In an alternative manner of carrying the invention into practice a preformed end-piece is welded to a tubular body element without any turning over of the wall of the body. The end-piece again has initially an external diameter substantially smaller than the internal diameter 3,172,933 Patented Mar. 9, 1965 of the tubular element and is supported on top of a core which fits within the tubular body, but in this case the body projects beyond the core only by the thickness of the end-piece. The hood or mould consists of a central metal part shaped internally to conform to the end-piece and surrounded by a ring of dielectric, or other suitable non-metallic, material projecting downwardly therefrom, the internal diameter of the projecting part being equal to the external diameter of the tubular body element. During the welding operation, the heating to which the end-piece is subjected (either by high-frequency currents passing between the electrodes constituted by the central metal part of the hood and the core, or by any other system) in conjunction with the pressure exerted on it by the core and the mould, will cause a thinning down of the annular peripheral zone of the end-piece, increasing the diameter thereof until it touches the wall of the tubular body element and causing the welding of the endpiece to the body.

The tools described may be operated manually, or may form part of a machine which allows all the operations to be carried out automatically. In the latter case, each manufacturing unit comprises a cylindrical core and its hood or mould, the core being movable in an axial direction, while the mould is stationary and disposed in axial alignment with the core. The previouly moulded endpiece is placed on the core when the latter is in its lowest position. During its ascending travel, the core engages within the tube intended to form the body of the container, this tube being located by a shoulder provided on the core in such manner that the top edge of the tube projects beyond the core. After the edge of the body has been heated, the core, continuing its movement, causes the end-piece and the tube to engage inside the hood, turning over the edge of the tube and welding it to the end-piece. The core is maintained in this position for a sufficient time to allow the welded portion to solidify. The core then descends to its original position and a jet of compressed air introduced through a passage in the core ejects the finished container. When the modified manner of operation is employed, the prior heating of the edge of the tubular element is unnecessary, and there is no turning down of said edge, all the other operations remaining as just described.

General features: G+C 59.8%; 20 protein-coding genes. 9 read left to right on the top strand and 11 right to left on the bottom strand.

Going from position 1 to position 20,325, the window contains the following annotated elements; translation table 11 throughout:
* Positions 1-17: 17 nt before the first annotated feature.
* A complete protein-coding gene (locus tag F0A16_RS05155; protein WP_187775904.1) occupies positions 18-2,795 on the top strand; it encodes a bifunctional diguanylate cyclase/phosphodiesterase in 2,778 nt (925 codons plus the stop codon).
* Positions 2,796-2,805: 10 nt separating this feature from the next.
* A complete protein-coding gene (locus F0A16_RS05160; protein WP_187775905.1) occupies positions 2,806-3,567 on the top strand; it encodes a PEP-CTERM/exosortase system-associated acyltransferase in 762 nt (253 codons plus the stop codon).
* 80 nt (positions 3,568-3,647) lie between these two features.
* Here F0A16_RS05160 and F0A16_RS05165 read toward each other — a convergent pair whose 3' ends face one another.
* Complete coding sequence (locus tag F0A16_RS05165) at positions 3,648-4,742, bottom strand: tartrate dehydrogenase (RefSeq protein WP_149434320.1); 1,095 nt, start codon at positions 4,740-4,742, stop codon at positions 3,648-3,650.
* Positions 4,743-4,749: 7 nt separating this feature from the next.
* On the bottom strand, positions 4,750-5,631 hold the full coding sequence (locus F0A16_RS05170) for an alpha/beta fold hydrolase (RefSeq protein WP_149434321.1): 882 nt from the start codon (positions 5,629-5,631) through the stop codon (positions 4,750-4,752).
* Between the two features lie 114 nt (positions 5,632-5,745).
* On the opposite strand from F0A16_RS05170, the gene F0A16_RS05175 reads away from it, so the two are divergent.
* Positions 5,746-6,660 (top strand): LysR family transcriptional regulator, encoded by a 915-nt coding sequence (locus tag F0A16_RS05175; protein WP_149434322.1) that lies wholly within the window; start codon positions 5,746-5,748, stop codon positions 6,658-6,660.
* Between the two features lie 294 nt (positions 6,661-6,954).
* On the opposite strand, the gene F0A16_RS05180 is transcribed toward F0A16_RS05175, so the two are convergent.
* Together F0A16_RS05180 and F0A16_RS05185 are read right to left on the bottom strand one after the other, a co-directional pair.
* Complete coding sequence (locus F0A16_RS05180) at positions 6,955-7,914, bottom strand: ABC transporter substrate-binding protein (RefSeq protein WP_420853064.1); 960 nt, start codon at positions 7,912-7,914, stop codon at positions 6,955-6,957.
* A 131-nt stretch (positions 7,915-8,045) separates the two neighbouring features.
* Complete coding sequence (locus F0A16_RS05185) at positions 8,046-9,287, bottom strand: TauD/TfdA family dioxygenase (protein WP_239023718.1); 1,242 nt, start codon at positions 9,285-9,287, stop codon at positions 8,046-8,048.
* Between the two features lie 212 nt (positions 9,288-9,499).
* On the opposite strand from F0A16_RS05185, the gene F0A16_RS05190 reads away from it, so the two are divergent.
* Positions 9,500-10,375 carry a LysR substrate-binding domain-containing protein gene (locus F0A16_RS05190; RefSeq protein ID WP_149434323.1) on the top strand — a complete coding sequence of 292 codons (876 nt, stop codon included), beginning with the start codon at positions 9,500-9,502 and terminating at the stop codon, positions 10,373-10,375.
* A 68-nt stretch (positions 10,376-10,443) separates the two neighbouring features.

For a fuller understanding of the invention reference may be made to the folowing description and the accompanying drawings, which description and drawings are intended by way of illustration and example and are in no way limitative. In the drawings:

FIGURE 1 shows an axial section through a preformed end-piece;

FIGURE 2 shows a side view of a core tool;

FIGURE 3 shows the core with the end-piece placed on its end;

FIGURE 4 illustrates the core carrying the end-piece and with a tubular body member in position around it;

FIGURE 5 is a view in section of the hood or mould;

FIGURE 6 is an axial section showing the position of the parts during the operation of turning the edge of the tubular body down on to the end-piece;

FIGURE 7 shows the same assembly after completion of the welding operation;

FIGURES 8 and 9 are views corresponding to FIG- URES 6 and 7 but illustrating a modified manner of operation; and

FIGURE 10 is a perspective view of parts of a machine for an assembly of eight carrying out automatically the operations required to manufacture the containers.